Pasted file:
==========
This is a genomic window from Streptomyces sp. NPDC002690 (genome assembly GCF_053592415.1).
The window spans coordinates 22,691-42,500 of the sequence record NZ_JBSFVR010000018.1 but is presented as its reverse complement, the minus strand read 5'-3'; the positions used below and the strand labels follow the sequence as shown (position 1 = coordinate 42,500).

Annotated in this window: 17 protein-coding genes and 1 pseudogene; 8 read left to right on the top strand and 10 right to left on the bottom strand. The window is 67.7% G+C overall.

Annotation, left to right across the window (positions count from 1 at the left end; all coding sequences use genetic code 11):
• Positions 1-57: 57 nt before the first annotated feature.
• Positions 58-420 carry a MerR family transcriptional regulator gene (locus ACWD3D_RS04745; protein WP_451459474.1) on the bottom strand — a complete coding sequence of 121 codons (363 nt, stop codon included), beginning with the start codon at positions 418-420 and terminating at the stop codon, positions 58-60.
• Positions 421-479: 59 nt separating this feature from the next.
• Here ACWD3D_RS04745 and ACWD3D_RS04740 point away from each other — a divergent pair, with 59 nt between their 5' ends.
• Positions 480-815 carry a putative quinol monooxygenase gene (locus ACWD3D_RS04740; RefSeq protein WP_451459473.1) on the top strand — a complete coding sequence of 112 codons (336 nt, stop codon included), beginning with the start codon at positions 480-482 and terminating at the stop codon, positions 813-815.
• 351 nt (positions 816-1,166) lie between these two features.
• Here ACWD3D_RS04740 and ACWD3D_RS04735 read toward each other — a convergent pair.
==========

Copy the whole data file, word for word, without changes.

This is a genomic window from Streptomyces sp. NPDC002690 (genome assembly GCF_053592415.1).
The window spans coordinates 22,691-42,500 of the sequence record NZ_JBSFVR010000018.1 but is presented as its reverse complement, the minus strand read 5'-3'; the positions used below and the strand labels follow the sequence as shown (position 1 = coordinate 42,500).

Annotated in this window: 17 protein-coding genes and 1 pseudogene; 8 read left to right on the top strand and 10 right to left on the bottom strand. The window is 67.7% G+C overall.

Annotation, left to right across the window (positions count from 1 at the left end; all coding sequences use genetic code 11):
• Positions 1-57: 57 nt before the first annotated feature.
• Positions 58-420 carry a MerR family transcriptional regulator gene (locus ACWD3D_RS04745; protein WP_451459474.1) on the bottom strand — a complete coding sequence of 121 codons (363 nt, stop codon included), beginning with the start codon at positions 418-420 and terminating at the stop codon, positions 58-60.
• Positions 421-479: 59 nt separating this feature from the next.
• Here ACWD3D_RS04745 and ACWD3D_RS04740 point away from each other — a divergent pair, with 59 nt between their 5' ends.
• Positions 480-815 carry a putative quinol monooxygenase gene (locus ACWD3D_RS04740; RefSeq protein WP_451459473.1) on the top strand — a complete coding sequence of 112 codons (336 nt, stop codon included), beginning with the start codon at positions 480-482 and terminating at the stop codon, positions 813-815.
• 351 nt (positions 816-1,166) lie between these two features.
• Here ACWD3D_RS04740 and ACWD3D_RS04735 read toward each other — a convergent pair.